BLOG 3- BODIES & SPACES ONLINE

I think that often on the internet, especially on social media platforms focused around user-imagery, images of female bodies are expected live up to society’s standards of what is feminine. Powerful, influential women are judged by their looks–female celebrities are constantly fat-shamed because they’re pregnant. Another example is body hair on women, which is shown rarely to never in the mainstream media. If it is shown, it’s considered a vast political statement usually labeled as feminism, which is a bit questionable. Why isn’t it just accepted as an aesthetic, a display of preference?

We spoke about the deleted Sticks and Stones image. It’s believed that it was banned because of pubic hair peaking out from the two models’ bikini lines. It is important to acknowledge that currently in mainstream media the shaved look on women is considered desirable. Beauty standards are always changing. However, for this standard to be encouraged to the point that it is enforced by platform’s regulations seems to only limit women.

Relating to body hair, I heard a rumor that in his Calvin Klein shoot, Justin Bieber had body hair (a happy trail) photoshopped in. Does anyone know if this is true? Because if so, that is pretty insane–that women’s body hair is thought to be undesirable to the point of censoring it, while a young male pop star has had his lower-abdomen body hair intentionally included? I have never seen a female Calvin Klein model with any kind of body hair. Calvin Klein depictions are not nude, but often very provocative. How is a picture of an oiled up Eva Mendes in tight jeans and t-shirt, a look of ecstasy on her face any less provocative than two models in swimwear, a bit of pubic hair protruding?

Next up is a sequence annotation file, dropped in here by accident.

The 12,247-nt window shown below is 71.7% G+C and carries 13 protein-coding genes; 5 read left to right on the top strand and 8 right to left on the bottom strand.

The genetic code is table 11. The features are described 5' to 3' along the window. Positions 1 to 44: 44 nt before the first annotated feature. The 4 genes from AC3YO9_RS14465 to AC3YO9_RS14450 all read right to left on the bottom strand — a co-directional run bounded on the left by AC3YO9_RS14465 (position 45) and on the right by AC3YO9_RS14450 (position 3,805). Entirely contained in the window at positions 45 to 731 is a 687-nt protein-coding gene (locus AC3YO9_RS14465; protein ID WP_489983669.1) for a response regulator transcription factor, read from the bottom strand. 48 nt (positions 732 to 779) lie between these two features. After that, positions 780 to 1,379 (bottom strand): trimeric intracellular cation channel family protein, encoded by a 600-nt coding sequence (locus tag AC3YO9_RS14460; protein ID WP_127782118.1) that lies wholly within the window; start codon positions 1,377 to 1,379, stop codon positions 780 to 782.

All of this discussion makes me think about what, as a society, we consider to be sexual.

I think that it is important not to conflate nudity with sexuality. Everyone has different standards of what is sensual, so who is to say there is a universal standard of sexuality. Why does nakedness = sexuality? Why is a woman’s breasts inherently sexual, when a man’s bare chest is considered to be perfectly normal and acceptable? Lots of people find male nipples provocative. These sorts of ideas are the focal points of the “Free The Nipple” campaign, posting images such as this:

Body_police_600_free_the_nipple_censorship_social_media_instagram_nude_art_photography_article_Kids_of_Dada_grande_grande

(Source: image source: http://mamasmilknochaser.com/2014/09/30/what-you-need-to-understand-about-free-the-nipple/)

Also in regards to breastfeeding pictures being taken down, the aforementioned blog(ger) makes a great point, saying “People need to see what female nipples are used for, just like female breasts should not only be on display when oiled up in music videos, selling beer, Photoshopped in fashion magazines, and serving as the subjects of “before & after” plastic surgery ads targeted toward adolescents.”

I read a bit about Scout Willis, a woman who walked around New York bare chested to exercise her right to do so. I’ve seen her a few times, which was pretty shocking because I had never seen bare breasts in a public space. I was with some male friends who began to comment on her breasts as if the automatic response was to judge her body. It seemed that everyone around was doing it. Some people made comments, took photos, or veered away form her on the street as if they were worried they’d contract a contagious disease from her nakedness. Willis released a documentary showing her experiences walking in NY, and the film was given rated NC-17, considered to be pornography.

It’s a sticky slope because I honestly don’t want sites like Instagram to be flooded with porn. My nine-year old cousin is a user, which is today’s reality. More and more children will be on the internet at a young age, and realistically some of the first sexuality they will discover will be online porn. I only hope that they will discover something other than intense, often violent porn that is all over the internet. I am not anti-porn in the least, but I do not think it should necessarily be the first glimpse of sexuality that a person is exposed to. I think that there needs to be controls of some sort in these spaces, maybe a “mature content” label that would restrict access. Distinctions need to be made, because without good distinctions, internet platforms err on the side of censorship, ever leaning towards censorship of the female body.

http://www.c-heads.com/2015/01/12/natural-female-bush-gets-shamed-instagram-cencorship-a-talk-with-ainsley-from-sticks-and-stones-agency/

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